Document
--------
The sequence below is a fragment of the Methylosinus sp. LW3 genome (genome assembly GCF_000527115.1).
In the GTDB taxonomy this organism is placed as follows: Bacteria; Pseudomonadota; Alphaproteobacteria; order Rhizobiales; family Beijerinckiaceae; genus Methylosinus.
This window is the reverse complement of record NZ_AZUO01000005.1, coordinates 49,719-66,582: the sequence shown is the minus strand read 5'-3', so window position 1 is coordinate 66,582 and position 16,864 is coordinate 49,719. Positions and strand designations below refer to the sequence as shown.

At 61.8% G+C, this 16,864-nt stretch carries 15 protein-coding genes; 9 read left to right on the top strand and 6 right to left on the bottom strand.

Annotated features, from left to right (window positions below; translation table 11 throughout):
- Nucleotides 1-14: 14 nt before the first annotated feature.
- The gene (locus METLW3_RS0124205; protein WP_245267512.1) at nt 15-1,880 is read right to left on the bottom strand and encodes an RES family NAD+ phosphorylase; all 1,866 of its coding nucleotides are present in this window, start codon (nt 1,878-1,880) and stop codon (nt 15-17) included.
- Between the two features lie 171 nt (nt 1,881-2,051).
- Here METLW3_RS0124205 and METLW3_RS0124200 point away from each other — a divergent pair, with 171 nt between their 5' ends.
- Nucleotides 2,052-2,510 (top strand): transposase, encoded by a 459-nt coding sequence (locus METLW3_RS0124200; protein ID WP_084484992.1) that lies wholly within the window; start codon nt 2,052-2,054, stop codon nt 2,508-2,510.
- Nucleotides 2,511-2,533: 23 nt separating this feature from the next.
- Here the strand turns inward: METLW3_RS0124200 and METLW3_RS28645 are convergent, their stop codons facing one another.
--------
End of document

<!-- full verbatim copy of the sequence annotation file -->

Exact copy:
The sequence below is a fragment of the Methylosinus sp. LW3 genome (genome assembly GCF_000527115.1).
In the GTDB taxonomy this organism is placed as follows: Bacteria; Pseudomonadota; Alphaproteobacteria; order Rhizobiales; family Beijerinckiaceae; genus Methylosinus.
This window is the reverse complement of record NZ_AZUO01000005.1, coordinates 49,719-66,582: the sequence shown is the minus strand read 5'-3', so window position 1 is coordinate 66,582 and position 16,864 is coordinate 49,719. Positions and strand designations below refer to the sequence as shown.

At 61.8% G+C, this 16,864-nt stretch carries 15 protein-coding genes; 9 read left to right on the top strand and 6 right to left on the bottom strand.

Annotated features, from left to right (window positions below; translation table 11 throughout):
- Nucleotides 1-14: 14 nt before the first annotated feature.
- The gene (locus METLW3_RS0124205; protein WP_245267512.1) at nt 15-1,880 is read right to left on the bottom strand and encodes an RES family NAD+ phosphorylase; all 1,866 of its coding nucleotides are present in this window, start codon (nt 1,878-1,880) and stop codon (nt 15-17) included.
- Between the two features lie 171 nt (nt 1,881-2,051).
- Here METLW3_RS0124205 and METLW3_RS0124200 point away from each other — a divergent pair, with 171 nt between their 5' ends.
- Nucleotides 2,052-2,510 (top strand): transposase, encoded by a 459-nt coding sequence (locus METLW3_RS0124200; protein ID WP_084484992.1) that lies wholly within the window; start codon nt 2,052-2,054, stop codon nt 2,508-2,510.
- Nucleotides 2,511-2,533: 23 nt separating this feature from the next.
- Here the strand turns inward: METLW3_RS0124200 and METLW3_RS28645 are convergent, their stop codons facing one another.